Monday, September 20, 2010

Book Review: The Future of Competition

MJ has always asked me to be a contributor to the blog and over the next couple of months I will be reviewing a few books that I have to read for my MBA class "Creating and Measuring Customer Value."  The first review is about a book entitled The Future of Competition: Co-Creating Unique Value with Customers by C.K. Prahalad and Venkat Ramaswamy.  Please comment below if you've read the book or if you have any questions about it.  Enjoy!

With the expanding use of technology consumers are finding more products and resources open to them than ever before. Consumers are no longer going to the local Ford dealership to buy the standard Model T, but consumers now have the option to shop from various outlets to customize their purchase to their specific needs. Not only are consumers able to customize their purchase, but, in just a few simple clicks, they are now able to review, discuss, and share their experiences with a wider community of consumers in the online world.

A shift in consumer behavior is taking place and in order for businesses to stay competitive in this evolving market they must adopt a consumer-centric model of value creation. In other words, with deep interactions taking place between the consumer and the firm (blogs, discussion boards, customization of the product), businesses must work closely with consumers to co-create value in their products and to keep the products relevant in a constantly changing market place.

In The Future of Competition: Co-Creating Unique Value with Customers the authors discuss the process of co-creation through four key building blocks: dialogue, access, risk assessment, and transparency. Prahalad and Ramaswamy discuss these building blocks at large in chapter two but they are briefly defined below:
  • “Dialogue encourages not just knowledge sharing, but even more important, new levels of understanding between companies and consumers” (31)
  • “Access challenges the notion that consumers can experience value only through ownership. By focusing on access to experiences at multiple points of interaction, as opposed to simply ownership of products, companies can broaden their business opportunities” (31).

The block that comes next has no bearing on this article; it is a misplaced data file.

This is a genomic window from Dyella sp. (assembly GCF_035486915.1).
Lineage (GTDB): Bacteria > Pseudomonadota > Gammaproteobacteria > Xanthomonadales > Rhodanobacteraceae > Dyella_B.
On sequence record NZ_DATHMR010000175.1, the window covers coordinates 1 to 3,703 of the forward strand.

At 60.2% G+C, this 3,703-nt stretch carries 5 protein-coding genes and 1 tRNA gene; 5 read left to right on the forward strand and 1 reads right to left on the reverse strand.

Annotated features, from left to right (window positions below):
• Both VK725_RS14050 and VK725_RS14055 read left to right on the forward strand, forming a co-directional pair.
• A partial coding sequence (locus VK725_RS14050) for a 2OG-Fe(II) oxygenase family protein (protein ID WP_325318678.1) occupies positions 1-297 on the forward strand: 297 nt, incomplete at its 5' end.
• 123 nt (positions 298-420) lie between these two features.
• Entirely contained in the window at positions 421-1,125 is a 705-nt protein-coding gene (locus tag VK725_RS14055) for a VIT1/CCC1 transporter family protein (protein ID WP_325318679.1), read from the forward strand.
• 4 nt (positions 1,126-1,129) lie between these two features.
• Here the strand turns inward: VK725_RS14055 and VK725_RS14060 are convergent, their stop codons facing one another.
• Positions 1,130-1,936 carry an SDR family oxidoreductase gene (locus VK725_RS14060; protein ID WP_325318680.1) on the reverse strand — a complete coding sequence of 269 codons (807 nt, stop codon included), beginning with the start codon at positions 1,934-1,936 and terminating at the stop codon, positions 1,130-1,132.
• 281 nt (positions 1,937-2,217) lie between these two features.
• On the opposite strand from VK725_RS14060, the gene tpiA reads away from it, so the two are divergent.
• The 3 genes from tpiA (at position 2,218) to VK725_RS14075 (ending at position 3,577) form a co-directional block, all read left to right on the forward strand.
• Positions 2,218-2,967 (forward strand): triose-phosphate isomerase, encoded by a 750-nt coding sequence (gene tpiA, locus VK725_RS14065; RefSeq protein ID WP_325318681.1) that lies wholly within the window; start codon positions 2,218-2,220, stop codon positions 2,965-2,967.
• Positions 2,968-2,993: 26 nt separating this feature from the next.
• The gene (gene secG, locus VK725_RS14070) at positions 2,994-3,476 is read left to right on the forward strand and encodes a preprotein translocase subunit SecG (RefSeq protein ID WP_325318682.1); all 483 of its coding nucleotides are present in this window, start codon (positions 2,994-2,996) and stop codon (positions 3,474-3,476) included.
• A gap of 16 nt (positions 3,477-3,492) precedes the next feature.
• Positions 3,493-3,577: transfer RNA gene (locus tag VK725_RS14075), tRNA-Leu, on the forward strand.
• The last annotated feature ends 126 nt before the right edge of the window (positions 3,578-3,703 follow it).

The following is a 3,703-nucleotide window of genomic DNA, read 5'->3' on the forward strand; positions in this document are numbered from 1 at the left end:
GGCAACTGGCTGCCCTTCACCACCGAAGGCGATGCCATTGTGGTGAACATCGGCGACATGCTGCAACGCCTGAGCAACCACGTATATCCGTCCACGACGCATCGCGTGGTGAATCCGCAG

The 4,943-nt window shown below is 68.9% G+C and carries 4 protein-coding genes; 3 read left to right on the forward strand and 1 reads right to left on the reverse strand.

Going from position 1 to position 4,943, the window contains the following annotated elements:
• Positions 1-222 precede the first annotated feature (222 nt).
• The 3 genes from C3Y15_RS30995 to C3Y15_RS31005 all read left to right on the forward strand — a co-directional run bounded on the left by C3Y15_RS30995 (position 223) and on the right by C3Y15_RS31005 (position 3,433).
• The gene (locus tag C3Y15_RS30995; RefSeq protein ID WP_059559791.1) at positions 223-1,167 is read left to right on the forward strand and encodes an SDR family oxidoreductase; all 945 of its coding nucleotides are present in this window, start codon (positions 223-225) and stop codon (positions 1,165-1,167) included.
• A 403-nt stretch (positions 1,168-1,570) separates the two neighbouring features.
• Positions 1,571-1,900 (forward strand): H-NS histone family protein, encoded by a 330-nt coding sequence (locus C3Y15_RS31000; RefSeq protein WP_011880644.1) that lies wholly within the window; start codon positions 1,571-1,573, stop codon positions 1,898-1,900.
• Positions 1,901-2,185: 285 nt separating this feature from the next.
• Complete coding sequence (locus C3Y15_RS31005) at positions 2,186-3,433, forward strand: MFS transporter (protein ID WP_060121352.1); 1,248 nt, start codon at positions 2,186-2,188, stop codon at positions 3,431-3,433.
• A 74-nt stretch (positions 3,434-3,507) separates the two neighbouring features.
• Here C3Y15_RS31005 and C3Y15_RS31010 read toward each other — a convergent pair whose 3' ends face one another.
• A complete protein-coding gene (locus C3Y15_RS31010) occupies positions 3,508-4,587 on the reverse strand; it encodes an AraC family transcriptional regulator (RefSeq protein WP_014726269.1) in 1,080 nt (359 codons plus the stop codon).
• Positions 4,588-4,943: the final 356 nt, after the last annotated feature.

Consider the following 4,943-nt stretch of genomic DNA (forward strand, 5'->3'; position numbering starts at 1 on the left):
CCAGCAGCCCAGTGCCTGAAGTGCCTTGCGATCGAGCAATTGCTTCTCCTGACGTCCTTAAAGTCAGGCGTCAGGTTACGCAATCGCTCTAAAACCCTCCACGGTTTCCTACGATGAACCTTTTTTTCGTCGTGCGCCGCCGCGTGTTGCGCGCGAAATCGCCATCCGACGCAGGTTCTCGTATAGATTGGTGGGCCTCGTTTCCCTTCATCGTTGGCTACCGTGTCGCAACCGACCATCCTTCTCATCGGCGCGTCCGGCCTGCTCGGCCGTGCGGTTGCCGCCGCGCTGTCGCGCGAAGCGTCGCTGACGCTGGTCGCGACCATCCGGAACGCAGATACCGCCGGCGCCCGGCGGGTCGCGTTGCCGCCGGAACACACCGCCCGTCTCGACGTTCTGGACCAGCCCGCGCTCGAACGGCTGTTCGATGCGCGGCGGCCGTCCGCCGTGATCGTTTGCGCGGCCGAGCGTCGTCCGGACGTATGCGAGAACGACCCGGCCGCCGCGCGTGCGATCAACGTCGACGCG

• “Risk assessment assumes that if consumers become co-creators of value with companies, then they will demand more information about potential risks of goods and services; but they may also bear more responsibility for dealing with those risks” (32). 
  • “Transparency of information is necessary to create trust between institutions and individuals” (32).

Many consumers become a part of this co-creation process by posting a review of a product on amazon.com, by watching Netflix through the Nintendo Wii, or by building their own computer on dell.com. These examples show the fruits of the co-creation process and also explain to us why the days of the standard Ford Model T are behind us. Throughout the book, the authors use insightful and relevant examples of businesses adopting this co-creation process; however, the chapters seem to be redundant and drawn out. Many of the concepts could be simplified and tend to be obvious to those who have a moderate knowledge of the technological world.

In all, many businesses could benefit from this book, especially small businesses that are looking to gain an extra step on competition, and for those business leaders who are unwilling to change with the times or those who might be nervous about diving deeper into the technological world. The future of competition is here, are you ready to follow?

CJ

4 comments:

  1. thanks for "contributing." i definitely like the co-creation process and knowing my opinion is valued by the manufacturing company. i'm a big user of online reviews from baby gear to drapes for the house, really helpful!

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  2. It does amaze me how buying items these days can both be so much more work and so much less work than it used to be depending on the situation. If I am buying something online, it is a breeze to look through many reviews. Yet, if I am looking at something in the store that is above a certain price point, I will want to look at the online reviews. So sometimes that makes at least one extra trip. i first find what the store is offering and for how much, and then see what the reviews say. ~lr

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  3. I think there is a new application available on smart phones that allows you to scan an item in a store and it will bring up reviews, comparable prices, and other information about that particular item.

    The book also mentioned that there are certain stores in which the sales associate has a scanner that will tell them if the item is in stock and what sizes they have in inventory (I think Target has something like this) and will also bring up suggested complimentary items (if I'm buying a particular dress shirt, the system would bring up ties/pants that I might also like).

    It's crazy how personalized some stores are getting!

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  4. I love you, Chris - Love, Mom

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